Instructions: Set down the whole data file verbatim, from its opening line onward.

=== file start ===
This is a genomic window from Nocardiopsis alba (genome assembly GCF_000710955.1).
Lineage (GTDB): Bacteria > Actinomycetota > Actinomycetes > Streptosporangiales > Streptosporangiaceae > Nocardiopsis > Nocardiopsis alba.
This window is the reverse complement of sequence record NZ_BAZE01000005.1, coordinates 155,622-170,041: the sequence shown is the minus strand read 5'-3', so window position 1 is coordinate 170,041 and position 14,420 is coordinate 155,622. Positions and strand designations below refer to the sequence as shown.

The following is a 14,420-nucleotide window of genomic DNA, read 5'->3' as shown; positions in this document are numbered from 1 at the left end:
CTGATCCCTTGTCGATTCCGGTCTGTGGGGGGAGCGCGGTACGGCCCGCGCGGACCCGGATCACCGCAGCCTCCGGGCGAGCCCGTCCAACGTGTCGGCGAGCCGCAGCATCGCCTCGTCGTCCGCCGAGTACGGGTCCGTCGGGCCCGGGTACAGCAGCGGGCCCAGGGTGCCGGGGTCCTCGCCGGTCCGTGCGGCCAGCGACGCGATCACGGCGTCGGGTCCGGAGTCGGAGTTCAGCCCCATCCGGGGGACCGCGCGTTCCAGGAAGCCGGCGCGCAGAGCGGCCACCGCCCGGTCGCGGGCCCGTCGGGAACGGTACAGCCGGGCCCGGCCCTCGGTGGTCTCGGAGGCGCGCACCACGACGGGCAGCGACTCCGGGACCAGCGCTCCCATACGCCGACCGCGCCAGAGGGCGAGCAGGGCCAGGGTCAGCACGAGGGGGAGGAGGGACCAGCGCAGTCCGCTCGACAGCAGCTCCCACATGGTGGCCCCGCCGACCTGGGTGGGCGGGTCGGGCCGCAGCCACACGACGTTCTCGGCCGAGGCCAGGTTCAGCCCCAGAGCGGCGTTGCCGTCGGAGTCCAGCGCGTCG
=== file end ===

This is a genomic window from Nocardiopsis alba (genome assembly GCF_000710955.1).
Lineage (GTDB): Bacteria > Actinomycetota > Actinomycetes > Streptosporangiales > Streptosporangiaceae > Nocardiopsis > Nocardiopsis alba.
This window is the reverse complement of sequence record NZ_BAZE01000005.1, coordinates 155,622-170,041: the sequence shown is the minus strand read 5'-3', so window position 1 is coordinate 170,041 and position 14,420 is coordinate 155,622. Positions and strand designations below refer to the sequence as shown.

The following is a 14,420-nucleotide window of genomic DNA, read 5'->3' as shown; positions in this document are numbered from 1 at the left end:
CTGATCCCTTGTCGATTCCGGTCTGTGGGGGGAGCGCGGTACGGCCCGCGCGGACCCGGATCACCGCAGCCTCCGGGCGAGCCCGTCCAACGTGTCGGCGAGCCGCAGCATCGCCTCGTCGTCCGCCGAGTACGGGTCCGTCGGGCCCGGGTACAGCAGCGGGCCCAGGGTGCCGGGGTCCTCGCCGGTCCGTGCGGCCAGCGACGCGATCACGGCGTCGGGTCCGGAGTCGGAGTTCAGCCCCATCCGGGGGACCGCGCGTTCCAGGAAGCCGGCGCGCAGAGCGGCCACCGCCCGGTCGCGGGCCCGTCGGGAACGGTACAGCCGGGCCCGGCCCTCGGTGGTCTCGGAGGCGCGCACCACGACGGGCAGCGACTCCGGGACCAGCGCTCCCATACGCCGACCGCGCCAGAGGGCGAGCAGGGCCAGGGTCAGCACGAGGGGGAGGAGGGACCAGCGCAGTCCGCTCGACAGCAGCTCCCACATGGTGGCCCCGCCGACCTGGGTGGGCGGGTCGGGCCGCAGCCACACGACGTTCTCGGCCGAGGCCAGGTTCAGCCCCAGAGCGGCGTTGCCGTCGGAGTCCAGCGCGTCG